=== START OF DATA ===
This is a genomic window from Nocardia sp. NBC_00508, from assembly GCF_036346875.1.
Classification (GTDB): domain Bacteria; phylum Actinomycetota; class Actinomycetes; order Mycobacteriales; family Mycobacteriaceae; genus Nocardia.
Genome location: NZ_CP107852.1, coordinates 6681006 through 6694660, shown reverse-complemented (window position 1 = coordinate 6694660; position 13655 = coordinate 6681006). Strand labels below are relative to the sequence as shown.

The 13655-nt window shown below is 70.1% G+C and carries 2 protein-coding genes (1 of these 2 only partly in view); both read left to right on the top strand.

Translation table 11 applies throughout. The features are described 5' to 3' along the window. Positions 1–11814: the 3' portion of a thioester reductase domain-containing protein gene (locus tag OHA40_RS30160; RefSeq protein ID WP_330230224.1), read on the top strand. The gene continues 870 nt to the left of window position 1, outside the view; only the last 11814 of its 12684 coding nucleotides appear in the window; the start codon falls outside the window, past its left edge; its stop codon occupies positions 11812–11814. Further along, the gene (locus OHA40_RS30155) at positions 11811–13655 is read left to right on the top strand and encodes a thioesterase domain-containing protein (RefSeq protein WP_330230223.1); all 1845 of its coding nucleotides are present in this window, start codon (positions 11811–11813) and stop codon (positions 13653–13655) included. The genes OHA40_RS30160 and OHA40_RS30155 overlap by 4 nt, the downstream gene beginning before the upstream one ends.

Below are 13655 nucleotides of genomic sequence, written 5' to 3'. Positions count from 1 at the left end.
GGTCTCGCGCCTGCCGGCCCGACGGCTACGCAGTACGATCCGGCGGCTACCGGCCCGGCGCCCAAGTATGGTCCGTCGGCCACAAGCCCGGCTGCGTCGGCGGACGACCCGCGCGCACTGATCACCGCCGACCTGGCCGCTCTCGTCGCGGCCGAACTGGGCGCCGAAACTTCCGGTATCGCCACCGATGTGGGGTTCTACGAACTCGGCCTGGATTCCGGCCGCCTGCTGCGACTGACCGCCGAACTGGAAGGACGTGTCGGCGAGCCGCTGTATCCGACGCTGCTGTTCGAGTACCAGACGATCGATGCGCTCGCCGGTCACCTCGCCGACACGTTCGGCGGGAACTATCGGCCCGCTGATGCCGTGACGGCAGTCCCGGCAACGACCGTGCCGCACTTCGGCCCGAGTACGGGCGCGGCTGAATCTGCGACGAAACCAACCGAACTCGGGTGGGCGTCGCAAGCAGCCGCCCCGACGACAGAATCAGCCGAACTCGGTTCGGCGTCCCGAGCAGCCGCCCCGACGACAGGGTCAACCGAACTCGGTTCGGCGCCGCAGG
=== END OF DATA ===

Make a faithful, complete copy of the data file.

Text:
This is a genomic window from Nocardia sp. NBC_00508, from assembly GCF_036346875.1.
Classification (GTDB): domain Bacteria; phylum Actinomycetota; class Actinomycetes; order Mycobacteriales; family Mycobacteriaceae; genus Nocardia.
Genome location: NZ_CP107852.1, coordinates 6681006 through 6694660, shown reverse-complemented (window position 1 = coordinate 6694660; position 13655 = coordinate 6681006). Strand labels below are relative to the sequence as shown.

The 13655-nt window shown below is 70.1% G+C and carries 2 protein-coding genes (1 of these 2 only partly in view); both read left to right on the top strand.

Translation table 11 applies throughout. The features are described 5' to 3' along the window. Positions 1–11814: the 3' portion of a thioester reductase domain-containing protein gene (locus tag OHA40_RS30160; RefSeq protein ID WP_330230224.1), read on the top strand. The gene continues 870 nt to the left of window position 1, outside the view; only the last 11814 of its 12684 coding nucleotides appear in the window; the start codon falls outside the window, past its left edge; its stop codon occupies positions 11812–11814. Further along, the gene (locus OHA40_RS30155) at positions 11811–13655 is read left to right on the top strand and encodes a thioesterase domain-containing protein (RefSeq protein WP_330230223.1); all 1845 of its coding nucleotides are present in this window, start codon (positions 11811–11813) and stop codon (positions 13653–13655) included. The genes OHA40_RS30160 and OHA40_RS30155 overlap by 4 nt, the downstream gene beginning before the upstream one ends.

Below are 13655 nucleotides of genomic sequence, written 5' to 3'. Positions count from 1 at the left end.
GGTCTCGCGCCTGCCGGCCCGACGGCTACGCAGTACGATCCGGCGGCTACCGGCCCGGCGCCCAAGTATGGTCCGTCGGCCACAAGCCCGGCTGCGTCGGCGGACGACCCGCGCGCACTGATCACCGCCGACCTGGCCGCTCTCGTCGCGGCCGAACTGGGCGCCGAAACTTCCGGTATCGCCACCGATGTGGGGTTCTACGAACTCGGCCTGGATTCCGGCCGCCTGCTGCGACTGACCGCCGAACTGGAAGGACGTGTCGGCGAGCCGCTGTATCCGACGCTGCTGTTCGAGTACCAGACGATCGATGCGCTCGCCGGTCACCTCGCCGACACGTTCGGCGGGAACTATCGGCCCGCTGATGCCGTGACGGCAGTCCCGGCAACGACCGTGCCGCACTTCGGCCCGAGTACGGGCGCGGCTGAATCTGCGACGAAACCAACCGAACTCGGGTGGGCGTCGCAAGCAGCCGCCCCGACGACAGAATCAGCCGAACTCGGTTCGGCGTCCCGAGCAGCCGCCCCGACGACAGGGTCAACCGAACTCGGTTCGGCGCCGCAGG